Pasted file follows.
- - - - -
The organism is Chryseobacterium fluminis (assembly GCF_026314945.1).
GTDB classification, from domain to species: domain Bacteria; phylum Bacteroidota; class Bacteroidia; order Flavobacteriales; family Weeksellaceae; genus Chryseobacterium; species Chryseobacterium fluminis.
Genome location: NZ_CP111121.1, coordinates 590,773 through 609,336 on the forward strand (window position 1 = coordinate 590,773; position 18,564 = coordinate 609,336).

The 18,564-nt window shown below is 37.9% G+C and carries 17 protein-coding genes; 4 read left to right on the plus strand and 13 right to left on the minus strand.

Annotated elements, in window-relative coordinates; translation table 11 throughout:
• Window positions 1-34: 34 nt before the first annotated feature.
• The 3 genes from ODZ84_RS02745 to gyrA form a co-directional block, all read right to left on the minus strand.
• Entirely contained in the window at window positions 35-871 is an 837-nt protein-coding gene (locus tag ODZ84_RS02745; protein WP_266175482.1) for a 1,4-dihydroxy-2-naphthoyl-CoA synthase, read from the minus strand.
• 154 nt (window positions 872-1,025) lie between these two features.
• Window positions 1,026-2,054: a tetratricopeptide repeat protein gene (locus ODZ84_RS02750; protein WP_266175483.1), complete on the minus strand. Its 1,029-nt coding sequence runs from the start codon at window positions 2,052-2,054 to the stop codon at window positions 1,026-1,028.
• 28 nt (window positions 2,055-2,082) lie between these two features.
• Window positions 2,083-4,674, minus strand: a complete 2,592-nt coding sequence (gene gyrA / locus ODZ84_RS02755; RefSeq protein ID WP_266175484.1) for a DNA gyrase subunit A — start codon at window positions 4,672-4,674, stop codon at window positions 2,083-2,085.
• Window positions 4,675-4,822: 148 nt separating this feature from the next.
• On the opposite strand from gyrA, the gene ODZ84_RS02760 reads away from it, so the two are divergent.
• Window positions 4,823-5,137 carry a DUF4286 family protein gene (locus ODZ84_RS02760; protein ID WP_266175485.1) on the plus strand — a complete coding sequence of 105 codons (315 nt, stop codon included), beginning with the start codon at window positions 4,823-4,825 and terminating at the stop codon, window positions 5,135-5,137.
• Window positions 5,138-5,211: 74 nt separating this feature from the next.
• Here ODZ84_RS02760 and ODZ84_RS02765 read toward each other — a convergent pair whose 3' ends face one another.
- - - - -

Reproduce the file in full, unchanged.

The organism is Chryseobacterium fluminis (assembly GCF_026314945.1).
GTDB classification, from domain to species: domain Bacteria; phylum Bacteroidota; class Bacteroidia; order Flavobacteriales; family Weeksellaceae; genus Chryseobacterium; species Chryseobacterium fluminis.
Genome location: NZ_CP111121.1, coordinates 590,773 through 609,336 on the forward strand (window position 1 = coordinate 590,773; position 18,564 = coordinate 609,336).

The 18,564-nt window shown below is 37.9% G+C and carries 17 protein-coding genes; 4 read left to right on the plus strand and 13 right to left on the minus strand.

Annotated elements, in window-relative coordinates; translation table 11 throughout:
• Window positions 1-34: 34 nt before the first annotated feature.
• The 3 genes from ODZ84_RS02745 to gyrA form a co-directional block, all read right to left on the minus strand.
• Entirely contained in the window at window positions 35-871 is an 837-nt protein-coding gene (locus tag ODZ84_RS02745; protein WP_266175482.1) for a 1,4-dihydroxy-2-naphthoyl-CoA synthase, read from the minus strand.
• 154 nt (window positions 872-1,025) lie between these two features.
• Window positions 1,026-2,054: a tetratricopeptide repeat protein gene (locus ODZ84_RS02750; protein WP_266175483.1), complete on the minus strand. Its 1,029-nt coding sequence runs from the start codon at window positions 2,052-2,054 to the stop codon at window positions 1,026-1,028.
• 28 nt (window positions 2,055-2,082) lie between these two features.
• Window positions 2,083-4,674, minus strand: a complete 2,592-nt coding sequence (gene gyrA / locus ODZ84_RS02755; RefSeq protein ID WP_266175484.1) for a DNA gyrase subunit A — start codon at window positions 4,672-4,674, stop codon at window positions 2,083-2,085.
• Window positions 4,675-4,822: 148 nt separating this feature from the next.
• On the opposite strand from gyrA, the gene ODZ84_RS02760 reads away from it, so the two are divergent.
• Window positions 4,823-5,137 carry a DUF4286 family protein gene (locus ODZ84_RS02760; protein ID WP_266175485.1) on the plus strand — a complete coding sequence of 105 codons (315 nt, stop codon included), beginning with the start codon at window positions 4,823-4,825 and terminating at the stop codon, window positions 5,135-5,137.
• Window positions 5,138-5,211: 74 nt separating this feature from the next.
• Here ODZ84_RS02760 and ODZ84_RS02765 read toward each other — a convergent pair whose 3' ends face one another.